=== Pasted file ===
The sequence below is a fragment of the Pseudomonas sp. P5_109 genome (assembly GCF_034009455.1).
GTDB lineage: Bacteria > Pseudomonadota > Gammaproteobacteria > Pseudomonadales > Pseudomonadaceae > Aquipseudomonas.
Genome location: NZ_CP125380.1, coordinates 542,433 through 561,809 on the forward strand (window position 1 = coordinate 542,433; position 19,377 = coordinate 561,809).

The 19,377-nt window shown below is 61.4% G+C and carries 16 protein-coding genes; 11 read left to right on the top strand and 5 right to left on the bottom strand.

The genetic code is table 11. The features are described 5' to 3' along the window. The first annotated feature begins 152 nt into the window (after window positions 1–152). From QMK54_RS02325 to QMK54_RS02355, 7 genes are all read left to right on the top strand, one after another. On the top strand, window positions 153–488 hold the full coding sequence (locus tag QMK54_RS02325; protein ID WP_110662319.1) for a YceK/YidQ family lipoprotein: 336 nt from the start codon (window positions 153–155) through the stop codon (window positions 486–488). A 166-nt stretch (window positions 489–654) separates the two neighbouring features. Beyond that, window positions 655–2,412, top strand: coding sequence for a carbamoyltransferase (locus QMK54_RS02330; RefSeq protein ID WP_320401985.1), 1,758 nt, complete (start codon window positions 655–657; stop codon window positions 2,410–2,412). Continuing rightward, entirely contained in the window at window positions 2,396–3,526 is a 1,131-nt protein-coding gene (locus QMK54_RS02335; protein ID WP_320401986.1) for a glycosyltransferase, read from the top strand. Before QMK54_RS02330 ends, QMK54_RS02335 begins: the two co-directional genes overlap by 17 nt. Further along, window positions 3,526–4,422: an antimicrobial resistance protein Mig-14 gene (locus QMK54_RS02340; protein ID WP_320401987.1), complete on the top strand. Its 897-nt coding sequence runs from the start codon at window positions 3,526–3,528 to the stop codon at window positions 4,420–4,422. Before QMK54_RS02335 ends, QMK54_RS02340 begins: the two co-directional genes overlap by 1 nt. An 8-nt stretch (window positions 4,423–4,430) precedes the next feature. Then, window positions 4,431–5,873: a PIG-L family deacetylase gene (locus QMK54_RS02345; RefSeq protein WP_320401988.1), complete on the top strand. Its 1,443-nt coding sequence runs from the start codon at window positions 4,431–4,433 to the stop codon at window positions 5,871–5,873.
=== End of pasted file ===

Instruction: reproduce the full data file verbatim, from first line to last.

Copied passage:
The sequence below is a fragment of the Pseudomonas sp. P5_109 genome (assembly GCF_034009455.1).
GTDB lineage: Bacteria > Pseudomonadota > Gammaproteobacteria > Pseudomonadales > Pseudomonadaceae > Aquipseudomonas.
Genome location: NZ_CP125380.1, coordinates 542,433 through 561,809 on the forward strand (window position 1 = coordinate 542,433; position 19,377 = coordinate 561,809).

The 19,377-nt window shown below is 61.4% G+C and carries 16 protein-coding genes; 11 read left to right on the top strand and 5 right to left on the bottom strand.

The genetic code is table 11. The features are described 5' to 3' along the window. The first annotated feature begins 152 nt into the window (after window positions 1–152). From QMK54_RS02325 to QMK54_RS02355, 7 genes are all read left to right on the top strand, one after another. On the top strand, window positions 153–488 hold the full coding sequence (locus tag QMK54_RS02325; protein ID WP_110662319.1) for a YceK/YidQ family lipoprotein: 336 nt from the start codon (window positions 153–155) through the stop codon (window positions 486–488). A 166-nt stretch (window positions 489–654) separates the two neighbouring features. Beyond that, window positions 655–2,412, top strand: coding sequence for a carbamoyltransferase (locus QMK54_RS02330; RefSeq protein ID WP_320401985.1), 1,758 nt, complete (start codon window positions 655–657; stop codon window positions 2,410–2,412). Continuing rightward, entirely contained in the window at window positions 2,396–3,526 is a 1,131-nt protein-coding gene (locus QMK54_RS02335; protein ID WP_320401986.1) for a glycosyltransferase, read from the top strand. Before QMK54_RS02330 ends, QMK54_RS02335 begins: the two co-directional genes overlap by 17 nt. Further along, window positions 3,526–4,422: an antimicrobial resistance protein Mig-14 gene (locus QMK54_RS02340; protein ID WP_320401987.1), complete on the top strand. Its 897-nt coding sequence runs from the start codon at window positions 3,526–3,528 to the stop codon at window positions 4,420–4,422. Before QMK54_RS02335 ends, QMK54_RS02340 begins: the two co-directional genes overlap by 1 nt. An 8-nt stretch (window positions 4,423–4,430) precedes the next feature. Then, window positions 4,431–5,873: a PIG-L family deacetylase gene (locus QMK54_RS02345; RefSeq protein WP_320401988.1), complete on the top strand. Its 1,443-nt coding sequence runs from the start codon at window positions 4,431–4,433 to the stop codon at window positions 5,871–5,873.